I recently read an article in the Chicago Tribune about a lesser known beach town in Rhode Island. The author ruminated on his decision to write the article, knowing that his words would attract people to his hidden gem. He wanted to hold that place close, preserve it, and have it be everything he always experienced each time he traveled there. In the end, he figured a few extra tourists wouldn’t spoil the spot he held so sacred. The way he described the feeling of the place, the food, the sunsets, the water, the outdoor showers (who doesn’t love a good outdoor shower after a sunny, sandy day at the beach!), the slow pace, and the sense of family, took me back to my summers as a child. We traveled to the northeast every summer to visit my grandparents who lived in Cape Cod, MA. Those summers fostered some of the best memories of my life.  But what is it about those vacations? Is it the place? The experiences? The time with family? The pace? The innocence? Maybe it’s a combination of those things. A good vacation marketing campaign captures all of it.

Travel and vacation destinations are big business. When a marketing campaign does an amazing job at grasping and relaying the sense of time and place, it can stop you in your tracks. One really great campaign that stands out to me is Pure Michigan. The commercials are narrated by Tim Allen and are done in such a way that even the pace of the commercial relays the pace of the place, all in 30 seconds. It doesn’t feel rushed, and the imagery and narrative make you take notice.

Every time a travel commercial comes on the television I find myself stopping to watch, and longing for a vacation, maybe to Michigan! Pure Michigan is by no means a new campaign. It was launched in 2008, but it was so successful they also revamped their logo and website to match the theme, and it has had the legs to stay relevant into the present. It wasn’t simply a one-off summer campaign that was done once the leaves started to change colors!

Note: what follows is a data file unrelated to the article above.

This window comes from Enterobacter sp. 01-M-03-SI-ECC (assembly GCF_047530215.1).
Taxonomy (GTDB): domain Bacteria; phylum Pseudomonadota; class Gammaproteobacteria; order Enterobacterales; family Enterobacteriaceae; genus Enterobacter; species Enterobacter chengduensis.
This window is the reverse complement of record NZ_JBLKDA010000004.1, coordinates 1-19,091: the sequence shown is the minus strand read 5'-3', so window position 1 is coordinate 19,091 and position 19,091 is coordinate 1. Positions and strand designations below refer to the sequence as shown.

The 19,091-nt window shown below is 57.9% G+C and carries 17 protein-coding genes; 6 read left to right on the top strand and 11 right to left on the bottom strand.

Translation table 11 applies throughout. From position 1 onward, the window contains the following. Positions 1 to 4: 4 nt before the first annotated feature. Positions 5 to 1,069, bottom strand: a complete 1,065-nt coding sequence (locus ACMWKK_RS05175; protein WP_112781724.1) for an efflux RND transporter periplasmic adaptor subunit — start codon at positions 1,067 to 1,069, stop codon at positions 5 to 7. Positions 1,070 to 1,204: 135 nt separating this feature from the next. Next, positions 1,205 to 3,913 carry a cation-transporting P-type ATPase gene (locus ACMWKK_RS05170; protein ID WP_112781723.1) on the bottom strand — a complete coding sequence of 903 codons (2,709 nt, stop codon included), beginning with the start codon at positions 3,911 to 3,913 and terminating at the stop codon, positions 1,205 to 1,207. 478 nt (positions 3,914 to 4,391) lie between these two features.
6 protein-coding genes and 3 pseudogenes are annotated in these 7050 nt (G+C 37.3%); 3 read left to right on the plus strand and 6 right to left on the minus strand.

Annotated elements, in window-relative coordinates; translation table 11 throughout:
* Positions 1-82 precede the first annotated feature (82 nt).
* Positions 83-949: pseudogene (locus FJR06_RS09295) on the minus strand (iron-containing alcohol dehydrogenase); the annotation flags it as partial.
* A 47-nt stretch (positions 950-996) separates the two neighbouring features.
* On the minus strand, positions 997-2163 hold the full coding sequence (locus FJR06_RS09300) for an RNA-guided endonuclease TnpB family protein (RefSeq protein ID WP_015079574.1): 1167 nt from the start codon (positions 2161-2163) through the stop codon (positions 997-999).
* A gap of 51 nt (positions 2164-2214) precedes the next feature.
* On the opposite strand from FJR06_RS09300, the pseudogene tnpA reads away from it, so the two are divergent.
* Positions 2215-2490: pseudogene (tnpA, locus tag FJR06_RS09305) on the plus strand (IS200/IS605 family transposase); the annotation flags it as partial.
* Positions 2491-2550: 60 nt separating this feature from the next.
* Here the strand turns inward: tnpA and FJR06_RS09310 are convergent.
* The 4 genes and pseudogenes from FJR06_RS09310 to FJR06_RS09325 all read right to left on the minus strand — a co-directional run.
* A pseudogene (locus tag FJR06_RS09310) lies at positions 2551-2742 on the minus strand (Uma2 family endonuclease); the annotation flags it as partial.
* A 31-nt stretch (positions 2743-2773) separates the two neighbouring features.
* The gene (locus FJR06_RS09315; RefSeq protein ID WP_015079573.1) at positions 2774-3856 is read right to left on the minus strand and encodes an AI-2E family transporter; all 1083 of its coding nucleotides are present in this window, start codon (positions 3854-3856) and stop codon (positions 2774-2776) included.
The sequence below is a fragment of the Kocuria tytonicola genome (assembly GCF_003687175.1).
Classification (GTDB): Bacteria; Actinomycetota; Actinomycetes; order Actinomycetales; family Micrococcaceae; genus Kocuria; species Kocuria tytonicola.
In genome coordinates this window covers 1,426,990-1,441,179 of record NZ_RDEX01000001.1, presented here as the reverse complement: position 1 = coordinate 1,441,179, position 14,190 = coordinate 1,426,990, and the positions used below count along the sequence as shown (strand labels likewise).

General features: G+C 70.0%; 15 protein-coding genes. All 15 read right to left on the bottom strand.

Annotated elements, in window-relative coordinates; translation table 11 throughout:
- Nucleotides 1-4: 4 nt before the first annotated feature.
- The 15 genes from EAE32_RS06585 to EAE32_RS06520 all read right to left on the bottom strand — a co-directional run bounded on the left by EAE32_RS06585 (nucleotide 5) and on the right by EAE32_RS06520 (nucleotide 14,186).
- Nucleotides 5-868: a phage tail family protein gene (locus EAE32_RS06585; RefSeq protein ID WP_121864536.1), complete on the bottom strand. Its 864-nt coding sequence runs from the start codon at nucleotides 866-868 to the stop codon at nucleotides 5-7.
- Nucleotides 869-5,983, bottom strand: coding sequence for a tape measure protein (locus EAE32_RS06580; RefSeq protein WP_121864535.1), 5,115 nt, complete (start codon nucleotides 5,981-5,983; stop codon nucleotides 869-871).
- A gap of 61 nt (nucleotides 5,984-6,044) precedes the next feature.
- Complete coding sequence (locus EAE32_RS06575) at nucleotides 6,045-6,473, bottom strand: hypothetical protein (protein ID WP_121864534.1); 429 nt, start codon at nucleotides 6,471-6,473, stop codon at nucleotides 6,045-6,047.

A more recent campaign that really grabbed me, mostly for its humor, is the Las Vegas “What Happens Here, Stays Here” campaign. In one of the commercials a woman comes home from Vegas and tells her husband how much fun she had, pulling out her sketchbook to show him her “sketches” instead of photos of all that happened while there. It’s impactful because it’s so appropriate for what we think of Vegas. They never show a single image of Las Vegas. It was the feeling and reputation they captured. Maybe this campaign won’t quite have the staying power of Pure Michigan, but the wit and relevance sure do make it memorable.

 

 

Another campaign with a clever twist, is the new Sweden Airbnb campaign.  In Sweden there is a national concept of “freedom to roam” meaning anyone has the right to access, walk, cycle, or camp on any land (with exceptions of private residences, and a few other restrictions). According to the site sweden.withairbnb.com.  .  . “it’s a home with all the necessities and amenities that any great home should have. It’s a place where you can eat berries from the ground, sleep under the stars, swim in the lakes and roam freely. To make this home available for everyone, Sweden has listed the entire country on Airbnb.” It’s a revolutionary idea for a country, and it’s causing quite a stir.

 

 

Vacation marketing must convey the magic of a place, and answer the question, “Why go there?” at a deep level for viewers.  Marketing can’t create unique vacation experiences, but it sure can help you find the place to make those memories happen.

Maybe it’s the fast times we live in, always rushing from one demand to the next, always tuned in to technology, that makes us long for a slower time, where we can actually take a few breaths and feel the sun on our face and the sand beneath our feet. Vacations provide just that, a respite. So with summer just around the corner, remember to take a moment, or several moments, to pause and recharge. Better yet, take a vacation! Don’t let the days slip by. Grab your family and head to that special summer spot that lets you feel reconnected, and don’t forget to find an outside shower to rinse off your sandy toes.

ER headshot Erin Rogers, Creative Director at Jet Marketing

Erin is currently researching her next vacation destination and would love to hear all about your favorite spot!


Five reasons your brand isn’t working any more – and what to do about it.

Like everything in life, business is about relationships, and branding does a lot of the talking for you to your customers. Your brand communicates your values to your customers – are you trying to sell fun, quality, reliability, familiarity, innovation, or something else? Does your brand say that? If your branding isn’t communicating what you want it to, it’s time to think about rebranding. A rebrand isn’t a decision to take lightly – but it can make all the difference for a company, and take it to new levels.